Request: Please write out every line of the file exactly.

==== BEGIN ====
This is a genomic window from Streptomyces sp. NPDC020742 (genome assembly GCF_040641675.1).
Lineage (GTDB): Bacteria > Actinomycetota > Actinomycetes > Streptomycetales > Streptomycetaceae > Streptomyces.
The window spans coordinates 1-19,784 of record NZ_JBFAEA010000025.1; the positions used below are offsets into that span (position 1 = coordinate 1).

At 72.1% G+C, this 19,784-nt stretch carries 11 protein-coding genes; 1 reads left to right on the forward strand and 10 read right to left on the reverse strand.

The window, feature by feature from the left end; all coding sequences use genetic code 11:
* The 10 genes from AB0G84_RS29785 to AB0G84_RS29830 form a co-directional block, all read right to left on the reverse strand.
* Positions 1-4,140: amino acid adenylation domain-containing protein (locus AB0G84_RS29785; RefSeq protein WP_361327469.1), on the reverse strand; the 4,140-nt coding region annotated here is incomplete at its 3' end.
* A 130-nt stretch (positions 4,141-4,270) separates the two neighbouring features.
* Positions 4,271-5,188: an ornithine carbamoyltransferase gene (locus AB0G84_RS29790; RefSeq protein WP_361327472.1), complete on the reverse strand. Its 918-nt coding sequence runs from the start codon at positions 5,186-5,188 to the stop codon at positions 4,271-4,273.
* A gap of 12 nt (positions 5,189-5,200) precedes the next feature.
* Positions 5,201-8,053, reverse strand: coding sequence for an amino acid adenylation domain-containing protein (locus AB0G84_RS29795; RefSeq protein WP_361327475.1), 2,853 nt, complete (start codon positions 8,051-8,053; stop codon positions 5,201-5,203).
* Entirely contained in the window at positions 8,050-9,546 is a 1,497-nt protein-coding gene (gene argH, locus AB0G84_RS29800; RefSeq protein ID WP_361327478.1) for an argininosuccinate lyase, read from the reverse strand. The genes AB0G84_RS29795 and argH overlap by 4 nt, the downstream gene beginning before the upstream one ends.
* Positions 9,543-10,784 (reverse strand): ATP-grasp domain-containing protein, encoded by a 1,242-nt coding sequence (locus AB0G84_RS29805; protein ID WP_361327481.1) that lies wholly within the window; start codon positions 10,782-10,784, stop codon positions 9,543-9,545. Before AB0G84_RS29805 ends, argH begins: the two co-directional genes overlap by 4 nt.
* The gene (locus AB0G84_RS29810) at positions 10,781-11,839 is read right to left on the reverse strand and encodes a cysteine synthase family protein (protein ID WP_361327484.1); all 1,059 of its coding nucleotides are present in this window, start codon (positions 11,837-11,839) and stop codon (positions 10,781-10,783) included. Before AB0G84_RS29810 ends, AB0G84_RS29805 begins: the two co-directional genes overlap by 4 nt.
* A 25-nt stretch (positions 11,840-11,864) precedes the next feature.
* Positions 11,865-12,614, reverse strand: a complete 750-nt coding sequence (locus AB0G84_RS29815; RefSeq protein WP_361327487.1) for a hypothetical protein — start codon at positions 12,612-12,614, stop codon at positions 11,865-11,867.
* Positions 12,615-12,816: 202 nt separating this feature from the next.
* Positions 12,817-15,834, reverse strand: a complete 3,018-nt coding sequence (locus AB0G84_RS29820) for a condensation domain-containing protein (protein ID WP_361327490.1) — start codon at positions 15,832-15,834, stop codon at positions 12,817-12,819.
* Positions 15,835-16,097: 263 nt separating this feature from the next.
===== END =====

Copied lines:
This is a genomic window from Streptomyces sp. NPDC020742 (genome assembly GCF_040641675.1).
Lineage (GTDB): Bacteria > Actinomycetota > Actinomycetes > Streptomycetales > Streptomycetaceae > Streptomyces.
The window spans coordinates 1-19,784 of record NZ_JBFAEA010000025.1; the positions used below are offsets into that span (position 1 = coordinate 1).

At 72.1% G+C, this 19,784-nt stretch carries 11 protein-coding genes; 1 reads left to right on the forward strand and 10 read right to left on the reverse strand.

The window, feature by feature from the left end; all coding sequences use genetic code 11:
* The 10 genes from AB0G84_RS29785 to AB0G84_RS29830 form a co-directional block, all read right to left on the reverse strand.
* Positions 1-4,140: amino acid adenylation domain-containing protein (locus AB0G84_RS29785; RefSeq protein WP_361327469.1), on the reverse strand; the 4,140-nt coding region annotated here is incomplete at its 3' end.
* A 130-nt stretch (positions 4,141-4,270) separates the two neighbouring features.
* Positions 4,271-5,188: an ornithine carbamoyltransferase gene (locus AB0G84_RS29790; RefSeq protein WP_361327472.1), complete on the reverse strand. Its 918-nt coding sequence runs from the start codon at positions 5,186-5,188 to the stop codon at positions 4,271-4,273.
* A gap of 12 nt (positions 5,189-5,200) precedes the next feature.
* Positions 5,201-8,053, reverse strand: coding sequence for an amino acid adenylation domain-containing protein (locus AB0G84_RS29795; RefSeq protein WP_361327475.1), 2,853 nt, complete (start codon positions 8,051-8,053; stop codon positions 5,201-5,203).
* Entirely contained in the window at positions 8,050-9,546 is a 1,497-nt protein-coding gene (gene argH, locus AB0G84_RS29800; RefSeq protein ID WP_361327478.1) for an argininosuccinate lyase, read from the reverse strand. The genes AB0G84_RS29795 and argH overlap by 4 nt, the downstream gene beginning before the upstream one ends.
* Positions 9,543-10,784 (reverse strand): ATP-grasp domain-containing protein, encoded by a 1,242-nt coding sequence (locus AB0G84_RS29805; protein ID WP_361327481.1) that lies wholly within the window; start codon positions 10,782-10,784, stop codon positions 9,543-9,545. Before AB0G84_RS29805 ends, argH begins: the two co-directional genes overlap by 4 nt.
* The gene (locus AB0G84_RS29810) at positions 10,781-11,839 is read right to left on the reverse strand and encodes a cysteine synthase family protein (protein ID WP_361327484.1); all 1,059 of its coding nucleotides are present in this window, start codon (positions 11,837-11,839) and stop codon (positions 10,781-10,783) included. Before AB0G84_RS29810 ends, AB0G84_RS29805 begins: the two co-directional genes overlap by 4 nt.
* A 25-nt stretch (positions 11,840-11,864) precedes the next feature.
* Positions 11,865-12,614, reverse strand: a complete 750-nt coding sequence (locus AB0G84_RS29815; RefSeq protein WP_361327487.1) for a hypothetical protein — start codon at positions 12,612-12,614, stop codon at positions 11,865-11,867.
* Positions 12,615-12,816: 202 nt separating this feature from the next.
* Positions 12,817-15,834, reverse strand: a complete 3,018-nt coding sequence (locus AB0G84_RS29820) for a condensation domain-containing protein (protein ID WP_361327490.1) — start codon at positions 15,832-15,834, stop codon at positions 12,817-12,819.
* Positions 15,835-16,097: 263 nt separating this feature from the next.